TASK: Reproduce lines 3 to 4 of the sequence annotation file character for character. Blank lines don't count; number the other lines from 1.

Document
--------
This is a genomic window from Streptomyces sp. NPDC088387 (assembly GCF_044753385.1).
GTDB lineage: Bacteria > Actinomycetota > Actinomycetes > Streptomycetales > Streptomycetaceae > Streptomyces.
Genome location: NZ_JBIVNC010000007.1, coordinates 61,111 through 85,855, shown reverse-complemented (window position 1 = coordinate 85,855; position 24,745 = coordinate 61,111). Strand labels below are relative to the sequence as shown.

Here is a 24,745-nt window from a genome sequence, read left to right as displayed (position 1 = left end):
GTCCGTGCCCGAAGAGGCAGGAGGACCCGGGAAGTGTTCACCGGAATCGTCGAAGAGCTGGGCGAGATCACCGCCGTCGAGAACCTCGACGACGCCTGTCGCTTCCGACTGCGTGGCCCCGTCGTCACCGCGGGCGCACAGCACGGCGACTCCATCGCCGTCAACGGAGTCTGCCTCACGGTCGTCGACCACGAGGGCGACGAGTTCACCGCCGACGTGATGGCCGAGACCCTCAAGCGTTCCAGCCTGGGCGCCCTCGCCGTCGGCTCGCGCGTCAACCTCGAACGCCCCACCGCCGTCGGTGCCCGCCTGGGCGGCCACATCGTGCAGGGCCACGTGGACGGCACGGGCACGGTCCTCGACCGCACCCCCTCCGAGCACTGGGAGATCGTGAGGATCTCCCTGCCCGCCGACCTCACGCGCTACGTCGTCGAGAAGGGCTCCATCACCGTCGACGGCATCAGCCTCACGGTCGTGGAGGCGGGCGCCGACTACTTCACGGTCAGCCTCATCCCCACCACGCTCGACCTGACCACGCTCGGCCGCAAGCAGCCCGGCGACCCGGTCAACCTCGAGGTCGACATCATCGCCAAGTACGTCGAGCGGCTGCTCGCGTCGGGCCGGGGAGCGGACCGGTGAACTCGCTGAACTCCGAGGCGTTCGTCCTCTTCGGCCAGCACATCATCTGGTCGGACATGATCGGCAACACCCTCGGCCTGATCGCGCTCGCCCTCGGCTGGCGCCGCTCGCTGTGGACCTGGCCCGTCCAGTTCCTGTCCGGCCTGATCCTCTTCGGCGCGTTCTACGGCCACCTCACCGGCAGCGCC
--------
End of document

Genome location: NZ_JBIVNC010000007.1, coordinates 61,111 through 85,855, shown reverse-complemented (window position 1 = coordinate 85,855; position 24,745 = coordinate 61,111). Strand labels below are relative to the sequence as shown.

Here is a 24,745-nt window from a genome sequence, read left to right as displayed (position 1 = left end):